The Oscar nominations came out this week.
Not everyone loves the Oscars (the term "elitist circle-jerk" is trending suddenly) but if nothing else, they give us something to talk about. And stories, specifically whose get told and when, are actually one of the great things about Hollywood's biggest night of the year.
Hollywood likes to bet on the money horse—see the proliferation of sequels, popular literary adaptations, remakes and re-imaginings of recent years. (Idea recycling is not a new concept in Tinseltown; the first Hollywood sequel was 1916's The Fall of a Nation. The first remake was 1903's The Great Train Robbery—someone remade it the next year.) The good thing about the Oscars is that they help show Hollywood what the current money horses are—i.e. what stories should they keep telling?
This is why seeing Black Panther in the race for Best Picture next to Spanish-language Roma is important. Just as Spike Lee getting his first Best Picture and Best Director nominations after 31 years of mostly outstanding films (and let the record show that Inside Job is a perfect heist flick) is important.
Or why Yalitza Aparicio's Best Actress nomination is important. Traditionally, these kinds of stories are told less frequently, or they're not taken seriously when they are told—black stories, female-driven stories, Latino stories, LGBTQ stories, Asian stories. When these sorts of films are nominated, win Oscars, and make money, the suits in Hollywood are that much more likely to put a similar story onscreen next year.
It's like Jackie Dickinson from Whistler Community Services Society keeps telling us: "Everyone in your community has a voice, but not everyone is heard."
And that goes all the way up to the Hollywood community. But this year, at the box office and the awards shows, a few more voices are being heard. There's still plenty of work to do and yes, the Oscars are definitely a bit of a circle-jerk (I don't watch them) but for now, they do still serve a purpose and I'll be the first person to spend 15 minutes reading about the winners the next morning and seeing who was best dressed (my money's on Emma Stone).
Stone, as it turns out, is up for best supporting actress for her role in The Favourite, a Best Picture nominee screening this week at the Whistler Village 8. Set in 18th-century England, Stone plays a new servant to Queen Anne, who's a bit of a wildcard even though she occupies the throne. And I'll stop right there because if you don't like period pieces, this is gonna be tough sell, even though it's almost unanimously considered one of 2018's best films (hence the nomination). Personally, I don't like period pieces.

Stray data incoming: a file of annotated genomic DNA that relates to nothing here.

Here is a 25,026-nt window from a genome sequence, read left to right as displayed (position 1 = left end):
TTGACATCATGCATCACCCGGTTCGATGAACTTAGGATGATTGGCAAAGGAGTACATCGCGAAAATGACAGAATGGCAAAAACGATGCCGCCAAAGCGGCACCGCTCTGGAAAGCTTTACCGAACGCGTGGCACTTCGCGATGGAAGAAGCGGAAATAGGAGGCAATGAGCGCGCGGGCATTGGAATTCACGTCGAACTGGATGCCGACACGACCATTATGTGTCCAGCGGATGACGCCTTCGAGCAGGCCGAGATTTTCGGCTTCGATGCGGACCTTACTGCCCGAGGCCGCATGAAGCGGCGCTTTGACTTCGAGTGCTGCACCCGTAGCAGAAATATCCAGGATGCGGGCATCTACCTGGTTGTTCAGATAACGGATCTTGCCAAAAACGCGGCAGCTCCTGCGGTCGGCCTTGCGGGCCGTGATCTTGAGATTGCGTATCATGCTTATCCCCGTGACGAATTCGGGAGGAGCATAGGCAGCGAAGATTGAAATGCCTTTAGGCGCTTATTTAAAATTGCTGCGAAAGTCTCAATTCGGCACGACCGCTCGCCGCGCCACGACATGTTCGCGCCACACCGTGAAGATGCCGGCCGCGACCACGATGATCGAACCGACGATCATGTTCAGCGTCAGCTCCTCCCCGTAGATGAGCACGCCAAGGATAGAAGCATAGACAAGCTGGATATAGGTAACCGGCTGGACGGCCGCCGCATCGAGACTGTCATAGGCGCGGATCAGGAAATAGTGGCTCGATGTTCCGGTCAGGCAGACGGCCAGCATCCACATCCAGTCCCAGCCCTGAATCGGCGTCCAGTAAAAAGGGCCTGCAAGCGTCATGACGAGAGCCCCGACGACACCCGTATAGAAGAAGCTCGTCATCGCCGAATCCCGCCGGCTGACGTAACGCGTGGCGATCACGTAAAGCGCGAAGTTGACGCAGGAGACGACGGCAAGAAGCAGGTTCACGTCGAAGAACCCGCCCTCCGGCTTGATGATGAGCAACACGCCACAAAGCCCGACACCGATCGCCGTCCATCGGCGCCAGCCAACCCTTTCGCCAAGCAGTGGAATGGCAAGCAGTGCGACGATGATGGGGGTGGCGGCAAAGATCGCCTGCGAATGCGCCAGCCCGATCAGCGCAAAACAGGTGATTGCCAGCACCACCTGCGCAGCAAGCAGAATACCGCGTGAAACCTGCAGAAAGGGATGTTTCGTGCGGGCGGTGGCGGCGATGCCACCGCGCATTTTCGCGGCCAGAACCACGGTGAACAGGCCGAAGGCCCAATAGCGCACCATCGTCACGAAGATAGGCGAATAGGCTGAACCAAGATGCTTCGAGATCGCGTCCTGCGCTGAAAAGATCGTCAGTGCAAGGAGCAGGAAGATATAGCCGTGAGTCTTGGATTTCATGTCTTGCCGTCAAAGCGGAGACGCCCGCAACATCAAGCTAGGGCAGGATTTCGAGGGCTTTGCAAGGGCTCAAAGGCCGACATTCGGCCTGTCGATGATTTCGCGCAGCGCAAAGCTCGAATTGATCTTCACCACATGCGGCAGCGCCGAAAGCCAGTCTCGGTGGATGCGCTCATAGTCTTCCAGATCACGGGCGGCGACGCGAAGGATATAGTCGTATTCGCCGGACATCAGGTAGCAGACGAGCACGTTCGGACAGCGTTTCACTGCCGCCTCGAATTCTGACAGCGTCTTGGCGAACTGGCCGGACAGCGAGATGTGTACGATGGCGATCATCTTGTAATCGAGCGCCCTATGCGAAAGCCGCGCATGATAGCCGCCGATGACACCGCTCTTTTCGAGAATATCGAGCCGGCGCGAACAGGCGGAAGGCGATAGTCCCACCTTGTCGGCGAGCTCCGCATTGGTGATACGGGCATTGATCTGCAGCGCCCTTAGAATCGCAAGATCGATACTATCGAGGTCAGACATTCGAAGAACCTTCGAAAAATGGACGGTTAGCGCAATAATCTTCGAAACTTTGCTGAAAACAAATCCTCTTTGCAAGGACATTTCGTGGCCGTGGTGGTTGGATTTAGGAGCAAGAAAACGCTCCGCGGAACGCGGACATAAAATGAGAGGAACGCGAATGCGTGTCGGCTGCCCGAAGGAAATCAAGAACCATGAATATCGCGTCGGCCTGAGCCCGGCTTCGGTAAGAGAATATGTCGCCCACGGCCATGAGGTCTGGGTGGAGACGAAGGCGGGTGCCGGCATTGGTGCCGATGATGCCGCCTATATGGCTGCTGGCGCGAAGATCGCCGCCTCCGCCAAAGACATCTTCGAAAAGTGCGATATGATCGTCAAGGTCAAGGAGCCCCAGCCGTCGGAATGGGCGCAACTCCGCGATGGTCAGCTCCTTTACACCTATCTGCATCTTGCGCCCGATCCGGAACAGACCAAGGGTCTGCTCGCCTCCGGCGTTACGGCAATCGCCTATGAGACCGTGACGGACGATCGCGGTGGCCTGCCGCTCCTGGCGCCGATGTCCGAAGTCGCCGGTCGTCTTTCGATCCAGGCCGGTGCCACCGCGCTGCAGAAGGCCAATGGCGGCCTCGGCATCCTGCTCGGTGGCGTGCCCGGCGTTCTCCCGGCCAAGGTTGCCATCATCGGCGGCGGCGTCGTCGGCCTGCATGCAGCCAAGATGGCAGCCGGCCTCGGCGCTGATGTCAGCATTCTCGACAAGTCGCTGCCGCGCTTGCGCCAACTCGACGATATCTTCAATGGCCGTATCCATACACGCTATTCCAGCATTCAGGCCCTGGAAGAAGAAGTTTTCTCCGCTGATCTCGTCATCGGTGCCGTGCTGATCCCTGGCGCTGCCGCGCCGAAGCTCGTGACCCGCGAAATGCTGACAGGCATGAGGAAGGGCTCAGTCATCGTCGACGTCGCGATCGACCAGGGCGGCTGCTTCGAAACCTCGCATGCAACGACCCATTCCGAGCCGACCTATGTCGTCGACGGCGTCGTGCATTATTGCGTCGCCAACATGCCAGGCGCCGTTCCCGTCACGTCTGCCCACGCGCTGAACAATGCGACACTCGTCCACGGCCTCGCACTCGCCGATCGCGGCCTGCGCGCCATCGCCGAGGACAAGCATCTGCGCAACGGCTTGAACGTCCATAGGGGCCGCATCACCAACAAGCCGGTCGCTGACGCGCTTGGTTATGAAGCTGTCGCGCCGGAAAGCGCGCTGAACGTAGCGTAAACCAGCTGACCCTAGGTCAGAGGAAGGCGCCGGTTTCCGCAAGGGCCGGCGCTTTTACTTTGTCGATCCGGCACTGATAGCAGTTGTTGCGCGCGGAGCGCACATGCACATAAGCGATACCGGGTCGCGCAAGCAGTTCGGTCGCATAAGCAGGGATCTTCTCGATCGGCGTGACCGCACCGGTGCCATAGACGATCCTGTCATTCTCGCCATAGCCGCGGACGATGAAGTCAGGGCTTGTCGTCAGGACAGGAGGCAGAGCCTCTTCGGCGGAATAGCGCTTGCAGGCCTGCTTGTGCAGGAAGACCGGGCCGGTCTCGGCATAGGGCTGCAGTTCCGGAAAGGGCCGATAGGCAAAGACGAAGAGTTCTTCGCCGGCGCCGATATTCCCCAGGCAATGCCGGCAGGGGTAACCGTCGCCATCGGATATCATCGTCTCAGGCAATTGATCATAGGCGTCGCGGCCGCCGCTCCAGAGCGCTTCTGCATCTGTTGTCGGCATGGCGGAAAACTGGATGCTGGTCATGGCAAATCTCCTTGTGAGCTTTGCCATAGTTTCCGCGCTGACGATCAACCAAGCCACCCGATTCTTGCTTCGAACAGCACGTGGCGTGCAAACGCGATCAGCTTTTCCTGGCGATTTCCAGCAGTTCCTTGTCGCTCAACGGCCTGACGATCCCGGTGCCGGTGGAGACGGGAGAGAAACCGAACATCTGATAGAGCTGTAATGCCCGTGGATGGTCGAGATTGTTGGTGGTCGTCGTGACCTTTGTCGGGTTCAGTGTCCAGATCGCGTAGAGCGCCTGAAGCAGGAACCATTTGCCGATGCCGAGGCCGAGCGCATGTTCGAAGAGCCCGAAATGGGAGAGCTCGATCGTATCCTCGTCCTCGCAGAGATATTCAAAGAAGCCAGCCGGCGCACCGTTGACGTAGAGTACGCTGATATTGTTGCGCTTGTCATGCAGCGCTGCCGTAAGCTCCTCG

Also screening, Green Book is another Best Picture contender. Viggo Mortenson (Eastern Promises, Captain Fantastic) plays a tough guy/hustler from the neighbourhood who gets hired as the personal chauffeur for Mahershala Ali's (Moonlight, Hidden Figures) prim, proper and genius classical pianist on a concert tour through the American Deep South.
It's like The Odd Couple meets a switcheroo Driving Miss Daisy, with a little bit of Planes, Trains and Automobiles tossed in for fun. It's an appetizing premise that benefits from the incredible chemistry of its lead actors, and the fact that director Peter Farrelly (Dumb and Dumber, Kingpin) keeps the film very focused on his characters without making too many broad "can't we all just get along?" statements about race relations in a larger context.
Nice to see Farrelly finding success with dramatic material after establishing himself (alongside brother Bobby) as one of the best comedic directors of the past 25 years (2003's Stuck On You remains the greatest conjoined-twin movie ever made).
Not a ton happening on the small screen but The Bill Murray Stories: Life Lessons from a Mythical Man is a nice uplifting watch and FYRE: The Greatest Party That Never Happened is a really nerve-wracking doc about the infamous luxury music festival that turned into "an elephant-sized clusterf$ck" and the dangers of believing everything you see on social media.
FYRE is directed by the always brilliant Chris Smith (American Movie, Jim & Andy) and outlines how a hustler named Billy McFarland swindled thousands of people into thinking they could pay to party with supermodels at a luxurious, private-island music festival.
A solid look into ambition gone sour, this flick never really shows how McFarland suckered his team of smart, experienced people into staying aboard his fraudulent dream/sinking ship. This film could be about dangerous charisma, and it's not. (It could also be produced by McFarland himself as a sort of Plan C to make at least some bank on the scheme that landed him six years in prison. Smith has all the behind-the-scenes footage, even the most incriminating, and Fyre's ad agency is listed as a producer. Watch the last scene and you tell me...)
Both flicks are available on Netflix.